Tuesday, December 3, 2019

Facebook and Your Privacy - Government Requests for Your Information

Facebook, the choice of communication for the sheeple of the world, has recently released the latest version of its Facebook Transparency Report.  Here's what the company has to say about its business model and your privacy:

"We're committed to making Facebook a place that's open and authentic, while safeguarding people's private data and keeping our platform safe for everyone. We publish regular reports to give our community visibility into how we enforce policies, respond to data requests and protect intellectual property, while monitoring dynamics that limit access to Facebook products." (my bold)

While the reports may be regular, I question the company's interest in safeguarding your "private data" but, then again, that could be my paranoia coming into play.

Let's look at what I feel is the most important aspect of Facebook's determination to protect its users' private data; government requests for Facebook users' data.  Here is a graphic showing the growing number of government requests for Facebook by half year:

Government requests for Facebook users' data rose to a new high of 128,617 in the first half of 2019. Of these requests, Facebook produced some data in 73.6 percent of cases, just below the 74.8 percent record level reached in the second half of 2017.

The five nations with the most total requests (legal process requests plus emergency requests) for users' data are as follows (with the percent of data requests at least partially fulfilled in brackets:

1.) United States - 50,741 total requests (88 percent)

2.) India - 22,684 total requests (54 percent)

3.) United Kingdom - 7,721 total requests (90 percent)

4.) Germany - 7,302 total requests (58 percent)

5.) France - 5,466 total requests (70 percent)

Other nations of interest are as follows:

Canada - 1,847 total requests (83 percent)

Taiwan - 1,163 total requests (80 percent)

Australia - 922 total requests (76 percent)

Israel - 709 total requests (76 percent)

Hong Kong - 143 total requests (66 percent)

Russia - 8 total requests (0 percent)

China - 0 total requests 

I found it particularly interesting that two nations that are regularly accused by Washington of having poor human rights records have minimal requests for users' data from Facebook.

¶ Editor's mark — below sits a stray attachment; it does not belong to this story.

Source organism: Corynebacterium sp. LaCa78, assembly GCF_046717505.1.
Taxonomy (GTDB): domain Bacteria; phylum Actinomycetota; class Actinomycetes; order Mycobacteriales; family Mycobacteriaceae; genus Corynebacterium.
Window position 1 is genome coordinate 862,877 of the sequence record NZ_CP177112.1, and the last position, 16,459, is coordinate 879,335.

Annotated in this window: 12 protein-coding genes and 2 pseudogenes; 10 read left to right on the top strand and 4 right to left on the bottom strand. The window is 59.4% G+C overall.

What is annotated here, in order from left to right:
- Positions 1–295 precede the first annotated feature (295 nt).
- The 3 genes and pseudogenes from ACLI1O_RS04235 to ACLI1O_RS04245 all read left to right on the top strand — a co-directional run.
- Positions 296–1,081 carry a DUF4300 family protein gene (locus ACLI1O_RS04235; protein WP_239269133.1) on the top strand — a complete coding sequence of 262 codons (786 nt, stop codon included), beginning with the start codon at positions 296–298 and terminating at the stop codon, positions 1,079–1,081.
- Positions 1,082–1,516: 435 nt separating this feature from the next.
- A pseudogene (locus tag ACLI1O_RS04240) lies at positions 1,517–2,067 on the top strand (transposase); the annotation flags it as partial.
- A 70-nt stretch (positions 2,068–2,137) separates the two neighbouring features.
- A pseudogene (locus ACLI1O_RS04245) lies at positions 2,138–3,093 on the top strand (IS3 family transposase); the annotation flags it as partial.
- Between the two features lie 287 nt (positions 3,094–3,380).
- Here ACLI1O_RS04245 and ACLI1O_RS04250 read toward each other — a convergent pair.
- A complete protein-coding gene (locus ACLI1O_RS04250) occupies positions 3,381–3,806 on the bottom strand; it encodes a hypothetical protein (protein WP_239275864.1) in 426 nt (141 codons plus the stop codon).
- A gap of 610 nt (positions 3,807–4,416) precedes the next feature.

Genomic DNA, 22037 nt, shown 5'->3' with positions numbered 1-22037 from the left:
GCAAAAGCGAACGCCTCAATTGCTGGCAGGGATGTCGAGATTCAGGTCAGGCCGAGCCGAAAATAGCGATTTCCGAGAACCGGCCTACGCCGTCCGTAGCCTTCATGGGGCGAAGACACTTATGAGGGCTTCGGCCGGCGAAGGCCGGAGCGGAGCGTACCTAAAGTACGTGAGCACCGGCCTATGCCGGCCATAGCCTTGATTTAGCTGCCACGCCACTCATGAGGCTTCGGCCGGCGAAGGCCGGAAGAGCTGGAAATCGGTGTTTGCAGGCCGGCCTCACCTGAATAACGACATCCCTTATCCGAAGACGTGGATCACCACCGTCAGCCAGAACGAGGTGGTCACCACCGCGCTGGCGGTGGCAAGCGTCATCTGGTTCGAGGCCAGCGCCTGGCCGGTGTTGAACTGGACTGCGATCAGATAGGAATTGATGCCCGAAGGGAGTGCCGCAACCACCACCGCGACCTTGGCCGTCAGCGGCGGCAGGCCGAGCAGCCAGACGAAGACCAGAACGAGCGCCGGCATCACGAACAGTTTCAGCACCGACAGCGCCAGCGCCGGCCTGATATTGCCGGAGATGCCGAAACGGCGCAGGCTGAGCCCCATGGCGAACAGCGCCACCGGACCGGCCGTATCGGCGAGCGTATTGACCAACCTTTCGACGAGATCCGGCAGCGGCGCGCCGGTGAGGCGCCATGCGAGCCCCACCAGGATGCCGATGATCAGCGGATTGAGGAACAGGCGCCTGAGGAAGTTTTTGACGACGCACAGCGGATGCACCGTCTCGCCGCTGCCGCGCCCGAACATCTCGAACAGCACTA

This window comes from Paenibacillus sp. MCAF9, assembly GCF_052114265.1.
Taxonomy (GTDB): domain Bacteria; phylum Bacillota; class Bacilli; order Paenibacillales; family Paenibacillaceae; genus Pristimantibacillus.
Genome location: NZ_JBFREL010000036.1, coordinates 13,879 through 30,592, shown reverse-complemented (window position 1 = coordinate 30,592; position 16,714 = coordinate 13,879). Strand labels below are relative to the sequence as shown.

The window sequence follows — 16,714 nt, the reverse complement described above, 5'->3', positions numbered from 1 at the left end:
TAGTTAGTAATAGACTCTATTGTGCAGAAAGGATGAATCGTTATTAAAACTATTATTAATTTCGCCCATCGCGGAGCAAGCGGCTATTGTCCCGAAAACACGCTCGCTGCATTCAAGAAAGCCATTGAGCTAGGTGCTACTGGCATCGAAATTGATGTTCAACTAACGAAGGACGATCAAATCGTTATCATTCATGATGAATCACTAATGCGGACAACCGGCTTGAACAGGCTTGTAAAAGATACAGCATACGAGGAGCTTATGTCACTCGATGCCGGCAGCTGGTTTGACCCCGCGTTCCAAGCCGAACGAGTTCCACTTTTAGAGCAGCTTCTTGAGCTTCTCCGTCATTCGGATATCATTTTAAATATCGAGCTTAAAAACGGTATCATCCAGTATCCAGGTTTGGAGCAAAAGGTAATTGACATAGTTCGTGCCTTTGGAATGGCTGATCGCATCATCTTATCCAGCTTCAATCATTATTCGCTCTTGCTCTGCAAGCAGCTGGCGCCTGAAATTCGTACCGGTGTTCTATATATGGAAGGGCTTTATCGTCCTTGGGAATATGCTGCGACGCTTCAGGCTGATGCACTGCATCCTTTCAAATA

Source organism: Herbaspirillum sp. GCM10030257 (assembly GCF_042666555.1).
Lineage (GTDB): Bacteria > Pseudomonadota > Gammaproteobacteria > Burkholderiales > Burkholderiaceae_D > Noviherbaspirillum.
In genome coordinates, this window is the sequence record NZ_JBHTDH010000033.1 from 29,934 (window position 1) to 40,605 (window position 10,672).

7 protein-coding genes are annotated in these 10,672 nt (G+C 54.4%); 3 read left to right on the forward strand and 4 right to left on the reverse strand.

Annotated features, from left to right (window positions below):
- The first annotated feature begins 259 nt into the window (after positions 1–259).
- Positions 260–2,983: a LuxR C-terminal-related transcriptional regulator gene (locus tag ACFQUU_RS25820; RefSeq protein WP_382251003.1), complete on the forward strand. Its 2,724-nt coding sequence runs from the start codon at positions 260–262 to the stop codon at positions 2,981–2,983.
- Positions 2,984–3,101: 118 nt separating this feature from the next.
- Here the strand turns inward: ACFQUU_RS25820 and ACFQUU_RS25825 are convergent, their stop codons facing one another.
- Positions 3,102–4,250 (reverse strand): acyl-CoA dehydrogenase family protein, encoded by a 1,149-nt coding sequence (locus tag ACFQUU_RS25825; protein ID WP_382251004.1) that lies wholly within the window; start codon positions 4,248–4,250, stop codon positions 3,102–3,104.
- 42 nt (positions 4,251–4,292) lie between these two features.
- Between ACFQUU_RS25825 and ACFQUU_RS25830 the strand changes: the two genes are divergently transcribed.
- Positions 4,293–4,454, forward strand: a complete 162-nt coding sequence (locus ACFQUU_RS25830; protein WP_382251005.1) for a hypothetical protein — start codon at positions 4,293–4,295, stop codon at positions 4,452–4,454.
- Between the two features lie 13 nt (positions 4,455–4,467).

Since the United States government is the most frequent government to request personal data from Facebook users, let's look a little more deeply at the "data behind the data".  Here is a graphic showing the growth in government requests for users' data by the United States government:

At 50,741 requests for data in the first half of 2019, requests for users' data by the United States government hit a new record, well above the previous record of 42,466 in the first half of 2018.

Let's look at the types of legal process request types by the United States government keeping in mind the following:

"Facebook responds to government requests for data in accordance with applicable law and our terms of service. Each and every request we receive is carefully reviewed for legal sufficiency and we may reject or require greater specificity on requests that appear overly broad or vague."

Given that 78 percent of emergency requests and 88 percent of legal process requests resulted in Facebook release at least some of its users' data, it is pretty clear that they refuse to release data in a minority of cases.

Here is a chart showing the United States legal process request types:

Here is a table showing a breakdown of the requests by legal process request type and the percentage of requests where Facebook released at least some data:

Here is a chart showing the United States national security request types:

Here is a table showing a breakdown of the requests under the Foreign Intelligence Surveillance Act going back to the beginning of 2016:

Here is a table showing a breakdown of the requests under National Security Letters going back to the beginning of 2016:

Facebook users, particularly those in the United States, should be concerned about how the private data that they are sharing to the online world can be shared with governments.  Even if users have implemented the strictest privacy settings on their Facebook accounts, they have absolutely no guarantee that "Big Brother" doesn't know things about them that they may prefer to keep out of the hands of government.  

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